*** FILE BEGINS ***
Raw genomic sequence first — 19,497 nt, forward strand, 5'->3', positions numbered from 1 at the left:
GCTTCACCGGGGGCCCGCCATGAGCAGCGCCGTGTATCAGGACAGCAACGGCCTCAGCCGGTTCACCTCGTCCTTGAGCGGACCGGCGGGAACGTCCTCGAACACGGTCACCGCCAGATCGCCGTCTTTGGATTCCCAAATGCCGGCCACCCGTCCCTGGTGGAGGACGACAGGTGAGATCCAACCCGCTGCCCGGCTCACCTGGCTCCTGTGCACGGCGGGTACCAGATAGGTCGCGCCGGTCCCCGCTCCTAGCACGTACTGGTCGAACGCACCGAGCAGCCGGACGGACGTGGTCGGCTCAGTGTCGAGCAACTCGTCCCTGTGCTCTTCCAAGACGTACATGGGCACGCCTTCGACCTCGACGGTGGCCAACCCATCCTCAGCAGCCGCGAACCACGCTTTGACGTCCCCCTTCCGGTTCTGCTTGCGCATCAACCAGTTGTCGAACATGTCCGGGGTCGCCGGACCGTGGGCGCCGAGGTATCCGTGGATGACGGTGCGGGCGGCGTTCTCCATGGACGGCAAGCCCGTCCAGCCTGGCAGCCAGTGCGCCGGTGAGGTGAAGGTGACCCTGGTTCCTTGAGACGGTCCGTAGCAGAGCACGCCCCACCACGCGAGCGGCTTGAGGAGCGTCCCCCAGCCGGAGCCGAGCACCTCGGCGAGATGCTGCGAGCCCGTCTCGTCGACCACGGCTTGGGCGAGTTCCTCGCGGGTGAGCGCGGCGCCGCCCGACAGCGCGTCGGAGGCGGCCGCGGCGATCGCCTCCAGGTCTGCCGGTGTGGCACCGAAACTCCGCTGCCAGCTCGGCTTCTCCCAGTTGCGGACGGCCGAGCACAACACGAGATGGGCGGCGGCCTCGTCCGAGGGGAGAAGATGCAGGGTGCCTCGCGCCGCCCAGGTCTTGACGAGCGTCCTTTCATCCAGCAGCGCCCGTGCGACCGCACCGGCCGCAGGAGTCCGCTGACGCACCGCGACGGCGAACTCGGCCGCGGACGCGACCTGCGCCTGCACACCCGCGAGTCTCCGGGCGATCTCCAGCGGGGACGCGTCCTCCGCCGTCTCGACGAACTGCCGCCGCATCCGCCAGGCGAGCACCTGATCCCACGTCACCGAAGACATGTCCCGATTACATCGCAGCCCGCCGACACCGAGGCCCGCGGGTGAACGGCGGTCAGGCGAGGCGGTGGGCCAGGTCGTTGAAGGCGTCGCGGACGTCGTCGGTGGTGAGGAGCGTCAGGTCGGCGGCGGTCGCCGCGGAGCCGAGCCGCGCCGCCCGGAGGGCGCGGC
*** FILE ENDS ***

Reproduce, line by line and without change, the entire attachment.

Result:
Raw genomic sequence first — 19,497 nt, forward strand, 5'->3', positions numbered from 1 at the left:
GCTTCACCGGGGGCCCGCCATGAGCAGCGCCGTGTATCAGGACAGCAACGGCCTCAGCCGGTTCACCTCGTCCTTGAGCGGACCGGCGGGAACGTCCTCGAACACGGTCACCGCCAGATCGCCGTCTTTGGATTCCCAAATGCCGGCCACCCGTCCCTGGTGGAGGACGACAGGTGAGATCCAACCCGCTGCCCGGCTCACCTGGCTCCTGTGCACGGCGGGTACCAGATAGGTCGCGCCGGTCCCCGCTCCTAGCACGTACTGGTCGAACGCACCGAGCAGCCGGACGGACGTGGTCGGCTCAGTGTCGAGCAACTCGTCCCTGTGCTCTTCCAAGACGTACATGGGCACGCCTTCGACCTCGACGGTGGCCAACCCATCCTCAGCAGCCGCGAACCACGCTTTGACGTCCCCCTTCCGGTTCTGCTTGCGCATCAACCAGTTGTCGAACATGTCCGGGGTCGCCGGACCGTGGGCGCCGAGGTATCCGTGGATGACGGTGCGGGCGGCGTTCTCCATGGACGGCAAGCCCGTCCAGCCTGGCAGCCAGTGCGCCGGTGAGGTGAAGGTGACCCTGGTTCCTTGAGACGGTCCGTAGCAGAGCACGCCCCACCACGCGAGCGGCTTGAGGAGCGTCCCCCAGCCGGAGCCGAGCACCTCGGCGAGATGCTGCGAGCCCGTCTCGTCGACCACGGCTTGGGCGAGTTCCTCGCGGGTGAGCGCGGCGCCGCCCGACAGCGCGTCGGAGGCGGCCGCGGCGATCGCCTCCAGGTCTGCCGGTGTGGCACCGAAACTCCGCTGCCAGCTCGGCTTCTCCCAGTTGCGGACGGCCGAGCACAACACGAGATGGGCGGCGGCCTCGTCCGAGGGGAGAAGATGCAGGGTGCCTCGCGCCGCCCAGGTCTTGACGAGCGTCCTTTCATCCAGCAGCGCCCGTGCGACCGCACCGGCCGCAGGAGTCCGCTGACGCACCGCGACGGCGAACTCGGCCGCGGACGCGACCTGCGCCTGCACACCCGCGAGTCTCCGGGCGATCTCCAGCGGGGACGCGTCCTCCGCCGTCTCGACGAACTGCCGCCGCATCCGCCAGGCGAGCACCTGATCCCACGTCACCGAAGACATGTCCCGATTACATCGCAGCCCGCCGACACCGAGGCCCGCGGGTGAACGGCGGTCAGGCGAGGCGGTGGGCCAGGTCGTTGAAGGCGTCGCGGACGTCGTCGGTGGTGAGGAGCGTCAGGTCGGCGGCGGTCGCCGCGGAGCCGAGCCGCGCCGCCCGGAGGGCGCGGC